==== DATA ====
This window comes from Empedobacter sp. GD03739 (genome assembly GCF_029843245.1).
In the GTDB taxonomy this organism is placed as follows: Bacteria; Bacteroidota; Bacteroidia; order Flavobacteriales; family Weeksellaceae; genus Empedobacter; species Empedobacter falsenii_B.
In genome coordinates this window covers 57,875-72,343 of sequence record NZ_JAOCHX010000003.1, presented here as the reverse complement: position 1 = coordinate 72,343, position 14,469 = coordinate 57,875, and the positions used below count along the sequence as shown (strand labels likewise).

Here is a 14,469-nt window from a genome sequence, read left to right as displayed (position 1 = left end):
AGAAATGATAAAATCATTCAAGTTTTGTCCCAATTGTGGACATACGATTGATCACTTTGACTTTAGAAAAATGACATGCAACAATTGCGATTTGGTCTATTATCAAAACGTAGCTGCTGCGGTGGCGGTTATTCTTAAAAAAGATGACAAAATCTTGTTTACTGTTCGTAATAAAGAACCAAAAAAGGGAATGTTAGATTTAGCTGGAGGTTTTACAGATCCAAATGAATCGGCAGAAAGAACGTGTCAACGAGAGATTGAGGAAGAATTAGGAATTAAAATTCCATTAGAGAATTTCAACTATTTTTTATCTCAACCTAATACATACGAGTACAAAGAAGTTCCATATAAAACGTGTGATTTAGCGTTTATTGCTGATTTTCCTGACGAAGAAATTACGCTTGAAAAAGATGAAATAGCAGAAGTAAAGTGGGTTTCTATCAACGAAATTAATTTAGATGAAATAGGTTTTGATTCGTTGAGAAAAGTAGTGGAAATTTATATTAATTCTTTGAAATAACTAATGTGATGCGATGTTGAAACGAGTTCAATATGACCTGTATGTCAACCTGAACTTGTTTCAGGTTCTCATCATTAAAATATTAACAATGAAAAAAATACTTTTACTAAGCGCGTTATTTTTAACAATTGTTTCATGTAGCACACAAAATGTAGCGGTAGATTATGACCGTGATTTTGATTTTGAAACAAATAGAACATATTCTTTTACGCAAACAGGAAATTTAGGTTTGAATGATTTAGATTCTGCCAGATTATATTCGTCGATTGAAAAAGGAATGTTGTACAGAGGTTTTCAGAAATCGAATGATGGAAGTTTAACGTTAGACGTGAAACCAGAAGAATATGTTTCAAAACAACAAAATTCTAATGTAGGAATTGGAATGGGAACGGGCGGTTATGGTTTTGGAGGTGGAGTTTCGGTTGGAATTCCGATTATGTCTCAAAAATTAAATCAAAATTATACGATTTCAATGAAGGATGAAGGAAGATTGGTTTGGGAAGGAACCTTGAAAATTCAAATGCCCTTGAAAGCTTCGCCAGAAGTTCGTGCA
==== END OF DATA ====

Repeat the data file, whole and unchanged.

This window comes from Empedobacter sp. GD03739 (genome assembly GCF_029843245.1).
In the GTDB taxonomy this organism is placed as follows: Bacteria; Bacteroidota; Bacteroidia; order Flavobacteriales; family Weeksellaceae; genus Empedobacter; species Empedobacter falsenii_B.
In genome coordinates this window covers 57,875-72,343 of sequence record NZ_JAOCHX010000003.1, presented here as the reverse complement: position 1 = coordinate 72,343, position 14,469 = coordinate 57,875, and the positions used below count along the sequence as shown (strand labels likewise).

Here is a 14,469-nt window from a genome sequence, read left to right as displayed (position 1 = left end):
AGAAATGATAAAATCATTCAAGTTTTGTCCCAATTGTGGACATACGATTGATCACTTTGACTTTAGAAAAATGACATGCAACAATTGCGATTTGGTCTATTATCAAAACGTAGCTGCTGCGGTGGCGGTTATTCTTAAAAAAGATGACAAAATCTTGTTTACTGTTCGTAATAAAGAACCAAAAAAGGGAATGTTAGATTTAGCTGGAGGTTTTACAGATCCAAATGAATCGGCAGAAAGAACGTGTCAACGAGAGATTGAGGAAGAATTAGGAATTAAAATTCCATTAGAGAATTTCAACTATTTTTTATCTCAACCTAATACATACGAGTACAAAGAAGTTCCATATAAAACGTGTGATTTAGCGTTTATTGCTGATTTTCCTGACGAAGAAATTACGCTTGAAAAAGATGAAATAGCAGAAGTAAAGTGGGTTTCTATCAACGAAATTAATTTAGATGAAATAGGTTTTGATTCGTTGAGAAAAGTAGTGGAAATTTATATTAATTCTTTGAAATAACTAATGTGATGCGATGTTGAAACGAGTTCAATATGACCTGTATGTCAACCTGAACTTGTTTCAGGTTCTCATCATTAAAATATTAACAATGAAAAAAATACTTTTACTAAGCGCGTTATTTTTAACAATTGTTTCATGTAGCACACAAAATGTAGCGGTAGATTATGACCGTGATTTTGATTTTGAAACAAATAGAACATATTCTTTTACGCAAACAGGAAATTTAGGTTTGAATGATTTAGATTCTGCCAGATTATATTCGTCGATTGAAAAAGGAATGTTGTACAGAGGTTTTCAGAAATCGAATGATGGAAGTTTAACGTTAGACGTGAAACCAGAAGAATATGTTTCAAAACAACAAAATTCTAATGTAGGAATTGGAATGGGAACGGGCGGTTATGGTTTTGGAGGTGGAGTTTCGGTTGGAATTCCGATTATGTCTCAAAAATTAAATCAAAATTATACGATTTCAATGAAGGATGAAGGAAGATTGGTTTGGGAAGGAACCTTGAAAATTCAAATGCCCTTGAAAGCTTCGCCAGAAGTTCGTGCA